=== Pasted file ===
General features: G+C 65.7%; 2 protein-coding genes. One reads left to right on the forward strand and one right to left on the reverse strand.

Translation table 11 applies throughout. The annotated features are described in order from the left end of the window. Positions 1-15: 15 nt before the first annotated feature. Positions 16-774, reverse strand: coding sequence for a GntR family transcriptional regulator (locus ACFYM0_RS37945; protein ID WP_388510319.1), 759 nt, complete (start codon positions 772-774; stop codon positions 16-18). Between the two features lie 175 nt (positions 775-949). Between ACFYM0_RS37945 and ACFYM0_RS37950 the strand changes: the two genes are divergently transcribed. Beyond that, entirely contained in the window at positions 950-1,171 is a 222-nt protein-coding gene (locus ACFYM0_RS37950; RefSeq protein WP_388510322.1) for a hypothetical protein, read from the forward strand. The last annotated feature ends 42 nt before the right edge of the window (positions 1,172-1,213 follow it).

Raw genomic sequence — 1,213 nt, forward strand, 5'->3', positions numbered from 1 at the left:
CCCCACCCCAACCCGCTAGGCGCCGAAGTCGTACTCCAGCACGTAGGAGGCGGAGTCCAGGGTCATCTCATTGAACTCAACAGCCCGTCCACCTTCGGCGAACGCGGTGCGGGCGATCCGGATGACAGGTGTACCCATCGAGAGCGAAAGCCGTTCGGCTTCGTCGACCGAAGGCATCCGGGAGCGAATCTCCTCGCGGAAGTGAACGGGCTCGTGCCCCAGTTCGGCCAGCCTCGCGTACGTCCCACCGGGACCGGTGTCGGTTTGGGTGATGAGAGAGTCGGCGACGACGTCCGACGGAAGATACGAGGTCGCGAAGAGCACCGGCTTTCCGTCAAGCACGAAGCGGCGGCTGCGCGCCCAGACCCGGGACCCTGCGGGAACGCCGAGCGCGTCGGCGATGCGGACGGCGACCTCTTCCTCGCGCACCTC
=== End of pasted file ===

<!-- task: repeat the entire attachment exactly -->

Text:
General features: G+C 65.7%; 2 protein-coding genes. One reads left to right on the forward strand and one right to left on the reverse strand.

Translation table 11 applies throughout. The annotated features are described in order from the left end of the window. Positions 1-15: 15 nt before the first annotated feature. Positions 16-774, reverse strand: coding sequence for a GntR family transcriptional regulator (locus ACFYM0_RS37945; protein ID WP_388510319.1), 759 nt, complete (start codon positions 772-774; stop codon positions 16-18). Between the two features lie 175 nt (positions 775-949). Between ACFYM0_RS37945 and ACFYM0_RS37950 the strand changes: the two genes are divergently transcribed. Beyond that, entirely contained in the window at positions 950-1,171 is a 222-nt protein-coding gene (locus ACFYM0_RS37950; RefSeq protein WP_388510322.1) for a hypothetical protein, read from the forward strand. The last annotated feature ends 42 nt before the right edge of the window (positions 1,172-1,213 follow it).

Raw genomic sequence — 1,213 nt, forward strand, 5'->3', positions numbered from 1 at the left:
CCCCACCCCAACCCGCTAGGCGCCGAAGTCGTACTCCAGCACGTAGGAGGCGGAGTCCAGGGTCATCTCATTGAACTCAACAGCCCGTCCACCTTCGGCGAACGCGGTGCGGGCGATCCGGATGACAGGTGTACCCATCGAGAGCGAAAGCCGTTCGGCTTCGTCGACCGAAGGCATCCGGGAGCGAATCTCCTCGCGGAAGTGAACGGGCTCGTGCCCCAGTTCGGCCAGCCTCGCGTACGTCCCACCGGGACCGGTGTCGGTTTGGGTGATGAGAGAGTCGGCGACGACGTCCGACGGAAGATACGAGGTCGCGAAGAGCACCGGCTTTCCGTCAAGCACGAAGCGGCGGCTGCGCGCCCAGACCCGGGACCCTGCGGGAACGCCGAGCGCGTCGGCGATGCGGACGGCGACCTCTTCCTCGCGCACCTC